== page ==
One Major Pitfall of Special Needs Planning
Many families would likely benefit from some form of Special Needs Planning assistance. Public benefits can often be provided for those who are disabled and these often include healthcare, supplemental income, day programs and many other additional services. Many of these benefits are tied to a person’s disability status, while others may be “needs tested”. Eligibility for this type of program would be based on the available financial resources that person has.
You should consider “Needs testing” as an issue that some parents will address as part of special needs planning process, which should be done in tandem with the rest of the family’s estate plans if at all possible. This will help to ensure that a special needs individual will continue to receive their government benefits, while the family gets relief from realizing that if the parents die prematurely, their own child should maintain access to much needed assistance to help out with additional costs of living to maintain the quality of life they would not otherwise have been able to have.
We would warn any family who is considering a Special Needs Trust to be careful when making such important planning decisions, as the consequences can be quite dire for loved ones who are at risk of losing key benefits they depend on to live a comfortable life.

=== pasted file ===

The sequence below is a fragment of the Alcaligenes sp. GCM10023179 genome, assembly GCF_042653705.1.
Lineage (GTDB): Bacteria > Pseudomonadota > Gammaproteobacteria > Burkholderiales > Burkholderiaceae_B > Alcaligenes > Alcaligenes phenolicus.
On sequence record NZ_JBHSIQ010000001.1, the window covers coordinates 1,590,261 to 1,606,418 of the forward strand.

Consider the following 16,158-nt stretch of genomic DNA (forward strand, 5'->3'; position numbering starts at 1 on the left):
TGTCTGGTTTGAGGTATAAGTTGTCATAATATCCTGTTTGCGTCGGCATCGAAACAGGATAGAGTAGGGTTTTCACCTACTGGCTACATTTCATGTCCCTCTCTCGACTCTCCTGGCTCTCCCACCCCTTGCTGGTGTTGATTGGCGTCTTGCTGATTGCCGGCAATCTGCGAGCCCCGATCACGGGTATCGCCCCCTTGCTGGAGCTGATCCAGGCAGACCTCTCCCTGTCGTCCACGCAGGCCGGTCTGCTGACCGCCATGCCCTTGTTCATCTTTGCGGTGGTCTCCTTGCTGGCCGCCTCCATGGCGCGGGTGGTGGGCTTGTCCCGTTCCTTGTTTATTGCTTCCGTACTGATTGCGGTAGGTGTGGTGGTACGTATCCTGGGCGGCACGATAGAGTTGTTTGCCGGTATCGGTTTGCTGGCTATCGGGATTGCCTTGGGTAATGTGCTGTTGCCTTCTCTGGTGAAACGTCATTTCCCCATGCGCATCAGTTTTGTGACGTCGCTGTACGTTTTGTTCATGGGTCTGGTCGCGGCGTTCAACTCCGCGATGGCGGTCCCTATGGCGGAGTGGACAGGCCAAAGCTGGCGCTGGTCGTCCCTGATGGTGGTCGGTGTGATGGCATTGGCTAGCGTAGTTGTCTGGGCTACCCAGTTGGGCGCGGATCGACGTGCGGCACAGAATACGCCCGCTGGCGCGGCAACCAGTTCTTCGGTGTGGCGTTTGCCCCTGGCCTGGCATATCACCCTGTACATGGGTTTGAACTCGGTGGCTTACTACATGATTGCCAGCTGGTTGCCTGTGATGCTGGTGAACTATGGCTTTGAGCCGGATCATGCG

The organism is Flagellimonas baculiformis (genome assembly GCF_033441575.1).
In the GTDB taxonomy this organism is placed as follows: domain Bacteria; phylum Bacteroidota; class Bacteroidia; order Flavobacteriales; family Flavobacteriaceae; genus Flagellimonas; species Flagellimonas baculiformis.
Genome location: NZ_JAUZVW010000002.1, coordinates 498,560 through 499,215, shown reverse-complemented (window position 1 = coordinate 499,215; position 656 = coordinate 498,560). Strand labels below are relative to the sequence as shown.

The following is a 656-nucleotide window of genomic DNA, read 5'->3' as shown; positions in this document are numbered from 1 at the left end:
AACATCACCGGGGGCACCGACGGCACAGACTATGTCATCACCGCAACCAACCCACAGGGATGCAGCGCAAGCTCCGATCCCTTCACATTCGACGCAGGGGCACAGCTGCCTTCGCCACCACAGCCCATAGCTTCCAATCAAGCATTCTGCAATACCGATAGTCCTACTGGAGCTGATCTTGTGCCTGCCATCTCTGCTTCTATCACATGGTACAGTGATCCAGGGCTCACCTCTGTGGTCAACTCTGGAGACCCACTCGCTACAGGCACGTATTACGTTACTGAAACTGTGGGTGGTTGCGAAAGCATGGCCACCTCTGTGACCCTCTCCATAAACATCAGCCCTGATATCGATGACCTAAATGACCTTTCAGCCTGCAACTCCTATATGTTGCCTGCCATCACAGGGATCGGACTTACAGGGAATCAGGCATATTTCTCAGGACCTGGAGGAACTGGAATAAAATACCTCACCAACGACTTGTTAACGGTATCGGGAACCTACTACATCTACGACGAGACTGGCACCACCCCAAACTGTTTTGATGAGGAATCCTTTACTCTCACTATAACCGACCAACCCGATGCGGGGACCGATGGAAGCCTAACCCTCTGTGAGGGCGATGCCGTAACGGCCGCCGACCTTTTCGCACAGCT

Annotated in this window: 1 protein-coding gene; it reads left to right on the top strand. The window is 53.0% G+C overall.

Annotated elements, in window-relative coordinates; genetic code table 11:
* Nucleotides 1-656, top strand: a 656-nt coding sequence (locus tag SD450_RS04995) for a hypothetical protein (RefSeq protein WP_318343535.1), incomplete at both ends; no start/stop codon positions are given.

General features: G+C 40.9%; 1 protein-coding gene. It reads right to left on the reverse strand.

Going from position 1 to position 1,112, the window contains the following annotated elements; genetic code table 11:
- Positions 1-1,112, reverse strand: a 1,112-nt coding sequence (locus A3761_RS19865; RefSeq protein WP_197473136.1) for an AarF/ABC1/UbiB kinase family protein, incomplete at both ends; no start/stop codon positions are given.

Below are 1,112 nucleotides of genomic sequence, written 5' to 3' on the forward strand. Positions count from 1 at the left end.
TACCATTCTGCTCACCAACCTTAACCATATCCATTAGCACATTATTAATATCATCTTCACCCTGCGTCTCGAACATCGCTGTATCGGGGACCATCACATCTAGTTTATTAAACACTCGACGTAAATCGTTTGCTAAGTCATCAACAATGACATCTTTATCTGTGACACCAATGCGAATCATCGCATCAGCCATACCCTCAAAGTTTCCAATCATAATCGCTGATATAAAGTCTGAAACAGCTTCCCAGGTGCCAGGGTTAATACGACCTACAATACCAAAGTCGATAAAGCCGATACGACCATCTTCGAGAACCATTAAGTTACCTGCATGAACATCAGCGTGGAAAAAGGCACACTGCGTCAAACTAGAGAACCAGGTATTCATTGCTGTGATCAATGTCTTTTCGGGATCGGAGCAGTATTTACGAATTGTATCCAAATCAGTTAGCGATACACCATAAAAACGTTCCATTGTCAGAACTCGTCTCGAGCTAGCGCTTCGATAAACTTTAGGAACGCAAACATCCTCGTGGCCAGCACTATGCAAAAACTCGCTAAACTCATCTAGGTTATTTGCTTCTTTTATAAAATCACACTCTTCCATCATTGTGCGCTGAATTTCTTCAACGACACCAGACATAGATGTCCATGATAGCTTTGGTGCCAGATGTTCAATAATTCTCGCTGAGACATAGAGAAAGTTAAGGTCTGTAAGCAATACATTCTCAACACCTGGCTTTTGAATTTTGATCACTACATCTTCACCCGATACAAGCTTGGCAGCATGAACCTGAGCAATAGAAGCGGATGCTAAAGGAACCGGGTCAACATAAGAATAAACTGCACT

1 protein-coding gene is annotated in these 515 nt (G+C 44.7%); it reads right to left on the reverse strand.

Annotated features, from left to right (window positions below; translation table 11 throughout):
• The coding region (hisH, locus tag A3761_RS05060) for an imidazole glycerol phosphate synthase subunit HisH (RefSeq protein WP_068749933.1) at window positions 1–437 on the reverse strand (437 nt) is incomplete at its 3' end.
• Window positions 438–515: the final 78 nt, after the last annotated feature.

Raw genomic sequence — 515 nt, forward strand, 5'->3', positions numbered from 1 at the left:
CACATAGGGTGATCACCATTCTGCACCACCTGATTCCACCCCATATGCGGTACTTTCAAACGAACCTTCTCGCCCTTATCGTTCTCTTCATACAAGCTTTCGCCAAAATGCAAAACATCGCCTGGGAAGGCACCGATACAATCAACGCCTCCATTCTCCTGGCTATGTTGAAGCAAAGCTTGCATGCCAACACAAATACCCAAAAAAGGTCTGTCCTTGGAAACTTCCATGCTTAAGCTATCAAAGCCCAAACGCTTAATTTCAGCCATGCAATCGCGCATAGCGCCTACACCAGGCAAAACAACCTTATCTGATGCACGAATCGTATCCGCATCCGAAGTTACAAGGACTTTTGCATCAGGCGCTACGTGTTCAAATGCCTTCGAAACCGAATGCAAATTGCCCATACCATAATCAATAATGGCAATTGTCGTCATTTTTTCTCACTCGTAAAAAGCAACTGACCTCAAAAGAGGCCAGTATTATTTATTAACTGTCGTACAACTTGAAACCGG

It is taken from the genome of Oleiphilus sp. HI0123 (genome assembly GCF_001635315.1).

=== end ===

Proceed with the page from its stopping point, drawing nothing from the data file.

Get Help With Your Special Needs Planning
There are many different special needs planning tools available today, but we still highly recommend you seek assistance from an experienced elder law or estate planning attorney for guidance to create a complete special needs plan for your family.
All should be aware that at any time you can receive a “re-determination” letter from the Social Security Administration (SSA). This is a process in which the SSA puts a person’s eligibility for benefits “under a magnifying glass” and can even revoke an individual’s access to additional non-governmental funds. Once this procedure starts, a disabled person could be at risk of losing their benefits or be forced to pay back the government for any benefit that has been deemed wrongfully received. Read more about the process on the Social Security Administration’s website.
Though it is related to estate planning, the Special Needs Planning process through Medicaid and the SSA is constantly shifting and evolving and is rarely a one-time type of transaction.
If your own Special needs or estate planning documents were created even as recently as 3-5 years ago, we recommend you have them reviewed as the coronavirus pandemic has created plenty of new considerations for many special needs families. We would be happy to discuss your own unique needs if you would like to call us at 509-328-2150 to schedule a quick consultation or setup a phone call with our Estate Planning Attorneys. Read more on Special Needs Trust Planning.